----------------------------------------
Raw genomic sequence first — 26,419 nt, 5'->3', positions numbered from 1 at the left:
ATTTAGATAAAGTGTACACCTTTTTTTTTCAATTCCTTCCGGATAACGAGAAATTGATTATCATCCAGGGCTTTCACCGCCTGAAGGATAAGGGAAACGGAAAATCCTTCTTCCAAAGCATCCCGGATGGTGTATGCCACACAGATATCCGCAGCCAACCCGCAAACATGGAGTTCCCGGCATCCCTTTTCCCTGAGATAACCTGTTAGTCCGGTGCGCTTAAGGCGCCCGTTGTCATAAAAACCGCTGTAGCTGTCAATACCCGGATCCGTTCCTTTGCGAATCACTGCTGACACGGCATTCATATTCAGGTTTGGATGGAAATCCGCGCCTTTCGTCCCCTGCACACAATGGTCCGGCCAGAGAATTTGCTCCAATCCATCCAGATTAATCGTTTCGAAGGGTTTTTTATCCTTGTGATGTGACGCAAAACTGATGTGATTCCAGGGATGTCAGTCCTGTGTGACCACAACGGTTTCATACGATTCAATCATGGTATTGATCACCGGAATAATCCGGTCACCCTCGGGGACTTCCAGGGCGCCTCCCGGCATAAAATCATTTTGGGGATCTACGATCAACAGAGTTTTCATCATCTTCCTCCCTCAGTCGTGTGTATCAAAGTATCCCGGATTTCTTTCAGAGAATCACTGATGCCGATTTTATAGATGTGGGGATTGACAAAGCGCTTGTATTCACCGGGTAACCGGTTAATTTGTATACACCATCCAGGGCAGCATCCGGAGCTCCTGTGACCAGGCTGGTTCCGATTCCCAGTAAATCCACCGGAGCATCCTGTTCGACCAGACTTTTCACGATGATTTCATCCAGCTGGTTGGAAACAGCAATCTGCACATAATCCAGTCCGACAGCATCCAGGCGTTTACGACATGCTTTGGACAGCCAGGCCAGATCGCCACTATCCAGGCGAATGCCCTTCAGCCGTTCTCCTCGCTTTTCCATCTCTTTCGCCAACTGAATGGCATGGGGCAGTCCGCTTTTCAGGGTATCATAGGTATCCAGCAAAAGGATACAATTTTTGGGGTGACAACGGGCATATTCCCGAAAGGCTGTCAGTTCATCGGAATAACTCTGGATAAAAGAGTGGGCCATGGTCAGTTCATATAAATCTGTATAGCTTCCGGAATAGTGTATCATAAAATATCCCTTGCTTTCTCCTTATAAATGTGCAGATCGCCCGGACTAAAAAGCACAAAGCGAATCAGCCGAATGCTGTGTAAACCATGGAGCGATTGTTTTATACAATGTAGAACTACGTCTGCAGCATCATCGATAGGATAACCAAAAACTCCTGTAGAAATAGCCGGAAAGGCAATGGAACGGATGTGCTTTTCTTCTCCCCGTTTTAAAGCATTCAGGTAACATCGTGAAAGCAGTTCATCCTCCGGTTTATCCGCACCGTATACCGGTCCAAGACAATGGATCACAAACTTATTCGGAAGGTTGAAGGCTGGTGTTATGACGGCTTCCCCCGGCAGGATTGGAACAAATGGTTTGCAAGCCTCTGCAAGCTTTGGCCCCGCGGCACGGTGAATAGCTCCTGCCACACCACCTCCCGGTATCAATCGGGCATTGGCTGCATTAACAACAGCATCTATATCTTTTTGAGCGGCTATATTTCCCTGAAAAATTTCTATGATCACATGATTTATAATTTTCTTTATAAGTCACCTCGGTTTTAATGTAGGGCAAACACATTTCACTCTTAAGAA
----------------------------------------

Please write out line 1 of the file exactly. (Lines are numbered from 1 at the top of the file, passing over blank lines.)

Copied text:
Raw genomic sequence first — 26,419 nt, 5'->3', positions numbered from 1 at the left: